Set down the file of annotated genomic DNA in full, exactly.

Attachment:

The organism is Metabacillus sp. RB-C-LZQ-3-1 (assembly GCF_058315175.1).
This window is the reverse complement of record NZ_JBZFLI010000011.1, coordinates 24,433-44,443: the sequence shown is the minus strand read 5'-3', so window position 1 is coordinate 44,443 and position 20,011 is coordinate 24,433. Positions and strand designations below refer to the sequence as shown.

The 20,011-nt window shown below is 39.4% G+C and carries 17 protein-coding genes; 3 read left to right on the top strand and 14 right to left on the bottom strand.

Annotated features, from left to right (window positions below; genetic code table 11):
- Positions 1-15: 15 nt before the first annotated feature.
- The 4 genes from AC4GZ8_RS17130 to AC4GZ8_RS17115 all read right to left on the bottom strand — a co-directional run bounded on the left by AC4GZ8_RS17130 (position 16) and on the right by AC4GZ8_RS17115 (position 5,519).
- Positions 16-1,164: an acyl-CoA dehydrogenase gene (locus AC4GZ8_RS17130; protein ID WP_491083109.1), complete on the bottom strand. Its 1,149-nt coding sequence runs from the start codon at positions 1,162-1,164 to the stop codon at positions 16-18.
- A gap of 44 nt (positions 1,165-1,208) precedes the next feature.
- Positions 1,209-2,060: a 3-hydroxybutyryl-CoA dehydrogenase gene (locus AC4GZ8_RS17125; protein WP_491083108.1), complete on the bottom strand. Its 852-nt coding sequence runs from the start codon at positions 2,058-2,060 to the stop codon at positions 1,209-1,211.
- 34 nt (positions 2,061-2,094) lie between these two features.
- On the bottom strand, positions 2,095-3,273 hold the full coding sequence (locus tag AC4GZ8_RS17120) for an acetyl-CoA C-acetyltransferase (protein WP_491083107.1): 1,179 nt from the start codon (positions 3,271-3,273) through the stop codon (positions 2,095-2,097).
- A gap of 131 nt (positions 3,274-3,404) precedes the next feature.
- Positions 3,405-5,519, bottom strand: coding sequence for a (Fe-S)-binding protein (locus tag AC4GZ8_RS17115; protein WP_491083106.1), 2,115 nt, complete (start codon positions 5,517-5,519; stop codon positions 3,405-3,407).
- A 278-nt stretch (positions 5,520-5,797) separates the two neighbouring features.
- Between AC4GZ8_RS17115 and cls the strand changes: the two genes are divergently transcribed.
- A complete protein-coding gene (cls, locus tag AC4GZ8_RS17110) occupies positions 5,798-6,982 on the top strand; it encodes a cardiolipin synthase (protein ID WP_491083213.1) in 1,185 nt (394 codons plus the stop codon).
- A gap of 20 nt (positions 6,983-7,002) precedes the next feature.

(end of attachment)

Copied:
The organism is Metabacillus sp. RB-C-LZQ-3-1 (assembly GCF_058315175.1).
This window is the reverse complement of record NZ_JBZFLI010000011.1, coordinates 24,433-44,443: the sequence shown is the minus strand read 5'-3', so window position 1 is coordinate 44,443 and position 20,011 is coordinate 24,433. Positions and strand designations below refer to the sequence as shown.

The 20,011-nt window shown below is 39.4% G+C and carries 17 protein-coding genes; 3 read left to right on the top strand and 14 right to left on the bottom strand.

Annotated features, from left to right (window positions below; genetic code table 11):
- Positions 1-15: 15 nt before the first annotated feature.
- The 4 genes from AC4GZ8_RS17130 to AC4GZ8_RS17115 all read right to left on the bottom strand — a co-directional run bounded on the left by AC4GZ8_RS17130 (position 16) and on the right by AC4GZ8_RS17115 (position 5,519).
- Positions 16-1,164: an acyl-CoA dehydrogenase gene (locus AC4GZ8_RS17130; protein ID WP_491083109.1), complete on the bottom strand. Its 1,149-nt coding sequence runs from the start codon at positions 1,162-1,164 to the stop codon at positions 16-18.
- A gap of 44 nt (positions 1,165-1,208) precedes the next feature.
- Positions 1,209-2,060: a 3-hydroxybutyryl-CoA dehydrogenase gene (locus AC4GZ8_RS17125; protein WP_491083108.1), complete on the bottom strand. Its 852-nt coding sequence runs from the start codon at positions 2,058-2,060 to the stop codon at positions 1,209-1,211.
- 34 nt (positions 2,061-2,094) lie between these two features.
- On the bottom strand, positions 2,095-3,273 hold the full coding sequence (locus tag AC4GZ8_RS17120) for an acetyl-CoA C-acetyltransferase (protein WP_491083107.1): 1,179 nt from the start codon (positions 3,271-3,273) through the stop codon (positions 2,095-2,097).
- A gap of 131 nt (positions 3,274-3,404) precedes the next feature.
- Positions 3,405-5,519, bottom strand: coding sequence for a (Fe-S)-binding protein (locus tag AC4GZ8_RS17115; protein WP_491083106.1), 2,115 nt, complete (start codon positions 5,517-5,519; stop codon positions 3,405-3,407).
- A 278-nt stretch (positions 5,520-5,797) separates the two neighbouring features.
- Between AC4GZ8_RS17115 and cls the strand changes: the two genes are divergently transcribed.
- A complete protein-coding gene (cls, locus tag AC4GZ8_RS17110) occupies positions 5,798-6,982 on the top strand; it encodes a cardiolipin synthase (protein ID WP_491083213.1) in 1,185 nt (394 codons plus the stop codon).
- A gap of 20 nt (positions 6,983-7,002) precedes the next feature.